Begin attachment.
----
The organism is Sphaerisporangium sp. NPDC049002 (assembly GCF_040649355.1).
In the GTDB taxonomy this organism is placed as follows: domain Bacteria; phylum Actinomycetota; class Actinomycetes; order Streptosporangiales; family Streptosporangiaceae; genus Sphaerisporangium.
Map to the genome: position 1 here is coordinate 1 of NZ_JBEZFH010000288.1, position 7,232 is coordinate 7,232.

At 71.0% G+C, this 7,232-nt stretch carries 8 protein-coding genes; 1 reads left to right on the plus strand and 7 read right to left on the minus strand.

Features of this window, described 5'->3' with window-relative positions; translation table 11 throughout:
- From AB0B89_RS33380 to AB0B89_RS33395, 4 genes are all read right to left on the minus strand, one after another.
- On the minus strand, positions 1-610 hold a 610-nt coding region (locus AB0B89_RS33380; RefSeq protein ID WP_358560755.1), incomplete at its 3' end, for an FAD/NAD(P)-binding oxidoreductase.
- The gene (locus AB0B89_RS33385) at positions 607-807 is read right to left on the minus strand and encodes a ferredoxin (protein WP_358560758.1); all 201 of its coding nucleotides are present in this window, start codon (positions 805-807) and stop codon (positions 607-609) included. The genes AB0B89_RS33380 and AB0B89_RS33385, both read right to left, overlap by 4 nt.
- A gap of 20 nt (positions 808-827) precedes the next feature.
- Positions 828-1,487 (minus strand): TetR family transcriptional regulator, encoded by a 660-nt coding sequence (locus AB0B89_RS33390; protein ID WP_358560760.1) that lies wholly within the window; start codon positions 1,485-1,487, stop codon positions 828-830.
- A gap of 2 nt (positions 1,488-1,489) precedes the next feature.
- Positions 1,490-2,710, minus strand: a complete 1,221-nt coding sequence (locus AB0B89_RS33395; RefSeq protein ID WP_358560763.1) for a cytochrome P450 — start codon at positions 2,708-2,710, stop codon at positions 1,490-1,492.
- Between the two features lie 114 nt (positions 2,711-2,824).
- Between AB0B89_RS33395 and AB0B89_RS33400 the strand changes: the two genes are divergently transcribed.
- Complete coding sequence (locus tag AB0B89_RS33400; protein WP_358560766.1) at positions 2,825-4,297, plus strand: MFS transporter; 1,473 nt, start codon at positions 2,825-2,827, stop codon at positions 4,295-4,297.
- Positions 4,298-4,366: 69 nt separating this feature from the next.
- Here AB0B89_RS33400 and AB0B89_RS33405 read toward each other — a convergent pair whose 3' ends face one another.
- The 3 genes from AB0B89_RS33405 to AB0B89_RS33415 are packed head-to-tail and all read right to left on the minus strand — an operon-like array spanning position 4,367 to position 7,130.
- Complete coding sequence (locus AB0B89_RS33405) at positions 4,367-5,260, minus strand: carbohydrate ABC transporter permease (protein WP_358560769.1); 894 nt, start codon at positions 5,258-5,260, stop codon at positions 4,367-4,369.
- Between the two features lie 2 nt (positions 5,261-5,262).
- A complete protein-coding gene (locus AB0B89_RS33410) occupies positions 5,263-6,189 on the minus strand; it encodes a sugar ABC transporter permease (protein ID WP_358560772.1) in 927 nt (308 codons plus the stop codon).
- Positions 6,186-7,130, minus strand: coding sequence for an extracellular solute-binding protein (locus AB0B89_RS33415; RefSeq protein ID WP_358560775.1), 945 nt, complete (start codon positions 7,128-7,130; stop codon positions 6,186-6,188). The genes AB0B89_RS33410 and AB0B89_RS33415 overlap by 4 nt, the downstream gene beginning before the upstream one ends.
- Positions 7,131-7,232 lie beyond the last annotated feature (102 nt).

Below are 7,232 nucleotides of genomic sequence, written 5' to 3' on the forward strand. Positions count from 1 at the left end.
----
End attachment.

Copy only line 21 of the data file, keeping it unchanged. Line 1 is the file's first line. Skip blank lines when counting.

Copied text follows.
- A complete protein-coding gene (locus AB0B89_RS33410) occupies positions 5,263-6,189 on the minus strand; it encodes a sugar ABC transporter permease (protein ID WP_358560772.1) in 927 nt (308 codons plus the stop codon).